About our Guest Blogger: Gloria Englund, founder of Recovering u breaks new ground in the field of addiction recovery and support. As an ally of the recovery community, she honors all pathways of recovery. She is a psychotherapist, who holds a Master of Arts degree in Human Development. As a certified Recovery Coach, she works with individuals and families dealing with an addiction to alcohol, drugs, food, and relationships. Gloria has personal as well as professional knowledge of addiction and recovery; her oldest son, Aaron, died of a heroin overdose in 2007. As an accomplished public speaker, advocate and published author, Gloria brings a message of hope and recovery to others.

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Proud MAT Mom

wrestling

My youngest son is a wrestler – athletically and intellectually. Wrestling didn’t come easy to him, but he simply loved the sport and being part of the school team. At first I would watch his matches with my hands covering my eyes just peeking through my fingers and praying he wouldn’t get hurt. It was a foreign sport to me, but I made it to as many wrestling matches as possible and began tagging Facebook photos with the hashtag #ProudMatMom. He became a better wrestler and I became a more comfortable spectator and supporter of his choice to wrestle.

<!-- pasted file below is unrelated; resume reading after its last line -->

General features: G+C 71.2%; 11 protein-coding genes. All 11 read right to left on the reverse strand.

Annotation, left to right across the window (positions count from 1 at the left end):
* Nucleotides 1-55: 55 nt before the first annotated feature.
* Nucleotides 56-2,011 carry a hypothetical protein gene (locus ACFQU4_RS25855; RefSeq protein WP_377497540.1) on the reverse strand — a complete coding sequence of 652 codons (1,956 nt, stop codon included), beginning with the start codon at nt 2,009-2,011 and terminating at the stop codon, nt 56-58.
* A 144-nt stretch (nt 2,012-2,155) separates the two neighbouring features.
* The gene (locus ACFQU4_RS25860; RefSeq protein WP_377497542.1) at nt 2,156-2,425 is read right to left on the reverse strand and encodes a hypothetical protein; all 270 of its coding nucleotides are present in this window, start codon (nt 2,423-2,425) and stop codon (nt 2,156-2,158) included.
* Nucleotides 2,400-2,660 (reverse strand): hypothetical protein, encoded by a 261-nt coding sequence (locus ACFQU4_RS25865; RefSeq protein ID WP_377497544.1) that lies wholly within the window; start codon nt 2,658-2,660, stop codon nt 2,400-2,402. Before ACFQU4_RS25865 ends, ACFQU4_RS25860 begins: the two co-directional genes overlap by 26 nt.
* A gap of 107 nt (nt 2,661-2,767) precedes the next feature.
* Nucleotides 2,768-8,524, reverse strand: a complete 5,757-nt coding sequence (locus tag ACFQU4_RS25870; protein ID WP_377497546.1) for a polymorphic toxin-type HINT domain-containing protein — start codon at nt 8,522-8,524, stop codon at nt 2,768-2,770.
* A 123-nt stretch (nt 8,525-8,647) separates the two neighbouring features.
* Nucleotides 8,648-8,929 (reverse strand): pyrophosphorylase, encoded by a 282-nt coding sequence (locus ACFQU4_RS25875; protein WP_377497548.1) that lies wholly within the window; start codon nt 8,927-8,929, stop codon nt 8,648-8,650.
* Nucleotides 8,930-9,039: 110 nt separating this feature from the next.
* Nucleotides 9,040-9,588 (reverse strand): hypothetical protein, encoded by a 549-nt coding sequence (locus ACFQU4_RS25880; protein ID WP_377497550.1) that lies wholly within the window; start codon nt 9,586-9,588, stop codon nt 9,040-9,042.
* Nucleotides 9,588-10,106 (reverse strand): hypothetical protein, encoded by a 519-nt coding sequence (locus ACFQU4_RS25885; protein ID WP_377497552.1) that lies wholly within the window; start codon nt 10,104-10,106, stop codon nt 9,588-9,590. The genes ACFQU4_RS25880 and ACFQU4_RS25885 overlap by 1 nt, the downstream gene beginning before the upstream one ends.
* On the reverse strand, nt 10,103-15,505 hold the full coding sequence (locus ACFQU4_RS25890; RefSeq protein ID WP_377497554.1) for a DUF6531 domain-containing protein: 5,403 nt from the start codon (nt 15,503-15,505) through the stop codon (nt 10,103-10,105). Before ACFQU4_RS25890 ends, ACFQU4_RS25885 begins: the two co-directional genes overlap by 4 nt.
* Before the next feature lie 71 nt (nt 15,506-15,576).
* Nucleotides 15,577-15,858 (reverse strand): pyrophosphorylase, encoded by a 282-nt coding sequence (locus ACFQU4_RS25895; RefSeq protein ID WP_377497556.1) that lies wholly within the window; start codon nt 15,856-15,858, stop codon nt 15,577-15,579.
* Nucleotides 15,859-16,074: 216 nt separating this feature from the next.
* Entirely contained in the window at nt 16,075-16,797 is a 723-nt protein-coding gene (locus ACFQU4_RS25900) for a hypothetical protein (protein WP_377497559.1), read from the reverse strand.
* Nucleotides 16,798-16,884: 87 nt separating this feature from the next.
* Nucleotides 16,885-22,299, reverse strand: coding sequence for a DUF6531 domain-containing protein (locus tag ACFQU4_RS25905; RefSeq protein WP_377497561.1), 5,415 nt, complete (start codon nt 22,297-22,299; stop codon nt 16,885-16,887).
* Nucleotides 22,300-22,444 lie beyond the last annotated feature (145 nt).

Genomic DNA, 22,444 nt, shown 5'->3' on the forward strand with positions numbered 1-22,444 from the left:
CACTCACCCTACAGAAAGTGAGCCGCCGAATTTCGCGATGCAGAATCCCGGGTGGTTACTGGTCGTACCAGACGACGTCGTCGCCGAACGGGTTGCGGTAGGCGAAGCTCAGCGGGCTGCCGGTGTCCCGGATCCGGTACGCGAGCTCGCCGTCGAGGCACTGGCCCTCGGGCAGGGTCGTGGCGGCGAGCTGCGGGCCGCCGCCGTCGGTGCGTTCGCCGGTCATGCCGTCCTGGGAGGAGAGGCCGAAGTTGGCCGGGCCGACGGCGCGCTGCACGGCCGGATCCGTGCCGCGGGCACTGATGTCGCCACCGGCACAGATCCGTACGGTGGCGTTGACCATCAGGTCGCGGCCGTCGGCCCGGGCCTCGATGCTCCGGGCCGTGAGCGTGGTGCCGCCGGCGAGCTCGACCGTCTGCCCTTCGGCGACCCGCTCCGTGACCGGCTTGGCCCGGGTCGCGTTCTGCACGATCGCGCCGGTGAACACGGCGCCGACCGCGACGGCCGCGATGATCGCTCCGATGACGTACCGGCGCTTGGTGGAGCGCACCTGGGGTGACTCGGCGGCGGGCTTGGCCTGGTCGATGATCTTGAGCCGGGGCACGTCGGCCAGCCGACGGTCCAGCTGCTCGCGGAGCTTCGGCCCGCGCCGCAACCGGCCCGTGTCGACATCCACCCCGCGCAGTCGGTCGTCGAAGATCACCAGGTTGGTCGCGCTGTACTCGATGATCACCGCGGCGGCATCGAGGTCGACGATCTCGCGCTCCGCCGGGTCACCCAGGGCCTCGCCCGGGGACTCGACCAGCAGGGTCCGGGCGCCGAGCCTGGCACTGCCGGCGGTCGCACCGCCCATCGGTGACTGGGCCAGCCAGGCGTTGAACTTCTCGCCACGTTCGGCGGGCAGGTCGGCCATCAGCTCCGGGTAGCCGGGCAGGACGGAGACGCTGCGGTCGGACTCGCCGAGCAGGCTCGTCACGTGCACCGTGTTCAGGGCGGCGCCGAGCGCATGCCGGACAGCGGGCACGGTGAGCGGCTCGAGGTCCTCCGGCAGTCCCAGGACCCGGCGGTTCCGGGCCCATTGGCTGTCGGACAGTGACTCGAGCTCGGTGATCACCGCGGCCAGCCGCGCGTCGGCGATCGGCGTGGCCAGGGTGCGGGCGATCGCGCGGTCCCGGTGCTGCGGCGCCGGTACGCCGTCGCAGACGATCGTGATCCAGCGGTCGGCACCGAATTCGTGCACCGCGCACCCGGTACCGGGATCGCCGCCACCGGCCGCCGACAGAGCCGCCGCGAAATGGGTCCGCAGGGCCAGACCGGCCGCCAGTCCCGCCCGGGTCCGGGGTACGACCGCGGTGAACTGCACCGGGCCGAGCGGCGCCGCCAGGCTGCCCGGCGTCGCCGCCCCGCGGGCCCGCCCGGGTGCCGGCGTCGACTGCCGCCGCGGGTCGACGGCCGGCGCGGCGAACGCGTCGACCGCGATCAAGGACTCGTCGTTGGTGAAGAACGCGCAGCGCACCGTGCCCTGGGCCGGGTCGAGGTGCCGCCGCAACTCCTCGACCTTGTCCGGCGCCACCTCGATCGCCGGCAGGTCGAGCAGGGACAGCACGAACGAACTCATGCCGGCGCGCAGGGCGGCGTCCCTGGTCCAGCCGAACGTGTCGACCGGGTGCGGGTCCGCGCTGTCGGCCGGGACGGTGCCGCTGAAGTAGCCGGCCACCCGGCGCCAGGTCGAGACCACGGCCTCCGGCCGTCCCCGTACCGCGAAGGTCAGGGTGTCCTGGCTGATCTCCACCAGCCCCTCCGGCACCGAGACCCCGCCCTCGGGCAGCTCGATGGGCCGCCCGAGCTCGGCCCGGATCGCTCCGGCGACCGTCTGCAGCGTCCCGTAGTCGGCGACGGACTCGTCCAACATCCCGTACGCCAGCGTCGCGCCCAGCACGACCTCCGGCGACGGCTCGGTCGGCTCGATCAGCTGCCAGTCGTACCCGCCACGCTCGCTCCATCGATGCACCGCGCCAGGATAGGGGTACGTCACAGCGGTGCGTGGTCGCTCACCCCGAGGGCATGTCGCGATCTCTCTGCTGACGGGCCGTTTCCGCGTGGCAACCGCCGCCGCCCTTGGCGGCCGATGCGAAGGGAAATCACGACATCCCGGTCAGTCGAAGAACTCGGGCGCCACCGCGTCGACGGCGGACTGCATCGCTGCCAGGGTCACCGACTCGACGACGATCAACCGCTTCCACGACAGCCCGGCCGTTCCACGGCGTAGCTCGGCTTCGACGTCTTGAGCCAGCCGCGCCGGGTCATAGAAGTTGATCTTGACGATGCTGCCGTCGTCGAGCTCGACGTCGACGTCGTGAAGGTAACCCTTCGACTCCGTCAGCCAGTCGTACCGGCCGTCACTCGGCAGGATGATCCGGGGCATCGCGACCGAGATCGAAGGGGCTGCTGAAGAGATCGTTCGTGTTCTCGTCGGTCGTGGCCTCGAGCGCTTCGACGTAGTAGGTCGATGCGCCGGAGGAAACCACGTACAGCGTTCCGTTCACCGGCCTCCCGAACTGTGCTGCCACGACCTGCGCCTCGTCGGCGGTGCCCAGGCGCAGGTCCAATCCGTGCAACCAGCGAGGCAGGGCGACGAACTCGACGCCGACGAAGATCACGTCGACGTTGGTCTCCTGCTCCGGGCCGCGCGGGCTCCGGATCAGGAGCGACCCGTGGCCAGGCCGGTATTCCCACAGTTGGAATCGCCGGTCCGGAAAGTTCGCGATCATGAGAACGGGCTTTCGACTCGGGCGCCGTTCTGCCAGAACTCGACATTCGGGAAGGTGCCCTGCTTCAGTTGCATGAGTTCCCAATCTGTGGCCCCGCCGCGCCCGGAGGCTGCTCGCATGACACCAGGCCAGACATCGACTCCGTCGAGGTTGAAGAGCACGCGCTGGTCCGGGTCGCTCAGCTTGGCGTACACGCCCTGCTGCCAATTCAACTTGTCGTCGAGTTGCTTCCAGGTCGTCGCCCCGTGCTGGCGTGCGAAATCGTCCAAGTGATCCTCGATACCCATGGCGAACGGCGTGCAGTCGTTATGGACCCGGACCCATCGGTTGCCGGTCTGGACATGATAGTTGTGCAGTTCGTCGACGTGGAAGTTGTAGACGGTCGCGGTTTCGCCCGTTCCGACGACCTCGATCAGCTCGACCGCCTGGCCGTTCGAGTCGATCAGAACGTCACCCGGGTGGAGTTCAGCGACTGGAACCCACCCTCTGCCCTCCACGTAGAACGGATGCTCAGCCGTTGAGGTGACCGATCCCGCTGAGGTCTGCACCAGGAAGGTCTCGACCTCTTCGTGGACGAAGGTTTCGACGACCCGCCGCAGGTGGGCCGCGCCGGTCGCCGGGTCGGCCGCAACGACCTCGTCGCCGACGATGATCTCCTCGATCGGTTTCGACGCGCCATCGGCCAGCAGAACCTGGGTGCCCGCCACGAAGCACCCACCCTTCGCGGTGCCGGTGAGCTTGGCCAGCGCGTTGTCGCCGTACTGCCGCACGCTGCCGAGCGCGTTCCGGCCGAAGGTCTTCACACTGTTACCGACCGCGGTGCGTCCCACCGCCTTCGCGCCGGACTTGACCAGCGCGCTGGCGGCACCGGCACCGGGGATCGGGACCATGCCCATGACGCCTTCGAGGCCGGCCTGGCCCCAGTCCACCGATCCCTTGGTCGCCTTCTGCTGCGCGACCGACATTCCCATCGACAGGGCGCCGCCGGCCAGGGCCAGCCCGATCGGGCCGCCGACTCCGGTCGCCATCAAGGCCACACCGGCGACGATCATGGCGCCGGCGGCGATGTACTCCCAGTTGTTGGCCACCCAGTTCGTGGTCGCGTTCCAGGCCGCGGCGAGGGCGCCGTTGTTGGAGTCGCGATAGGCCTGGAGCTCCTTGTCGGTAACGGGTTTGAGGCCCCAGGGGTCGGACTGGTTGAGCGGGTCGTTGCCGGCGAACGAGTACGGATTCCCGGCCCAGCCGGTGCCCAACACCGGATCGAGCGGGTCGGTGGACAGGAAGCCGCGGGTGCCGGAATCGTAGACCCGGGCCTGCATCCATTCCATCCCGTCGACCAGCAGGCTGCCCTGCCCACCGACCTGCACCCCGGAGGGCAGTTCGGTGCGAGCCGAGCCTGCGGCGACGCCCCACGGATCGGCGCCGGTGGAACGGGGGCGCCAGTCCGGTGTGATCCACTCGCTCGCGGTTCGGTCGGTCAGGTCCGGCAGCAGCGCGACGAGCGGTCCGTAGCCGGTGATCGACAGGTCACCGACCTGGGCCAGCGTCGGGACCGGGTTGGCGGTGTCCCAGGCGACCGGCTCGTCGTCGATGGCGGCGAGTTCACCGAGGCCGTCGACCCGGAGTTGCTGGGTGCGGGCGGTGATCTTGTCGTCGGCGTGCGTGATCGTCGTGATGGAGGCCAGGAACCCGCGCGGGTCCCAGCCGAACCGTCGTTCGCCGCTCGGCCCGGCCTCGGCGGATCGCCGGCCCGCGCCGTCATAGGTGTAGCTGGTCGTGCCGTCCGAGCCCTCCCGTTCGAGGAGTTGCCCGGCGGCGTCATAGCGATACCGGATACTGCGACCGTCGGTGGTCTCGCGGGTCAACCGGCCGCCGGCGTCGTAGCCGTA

When he started wrestling in sixth grade in 2011-2012, his older brother (affectionately known in many of my blog posts as #SoberSon), was struggling with addiction and losing the battle. Little did I know that in July 2014 #SoberSon would eventually find his sobriety on a “mat” of his own: Medication Assisted Treatment (MAT)*.

Today, #ProudMATMom has double meaning and I am an avid proponent of MAT as a viable, preferred – and even necessary – treatment for opioid-use disorder.

 Finding a Solution

Not unlike his younger brother, #SoberSon got pinned and lost quite a few matches before experiencing a “win” and committing himself to ongoing training.  After trying several different treatment approaches, and experiencing relapse, #SoberSon through his own anecdotal research came to the conclusion that he wanted to try Suboxone, a form of Medication-Assisted Treatment. He had some other criteria, too: not 12 step and not in-patient.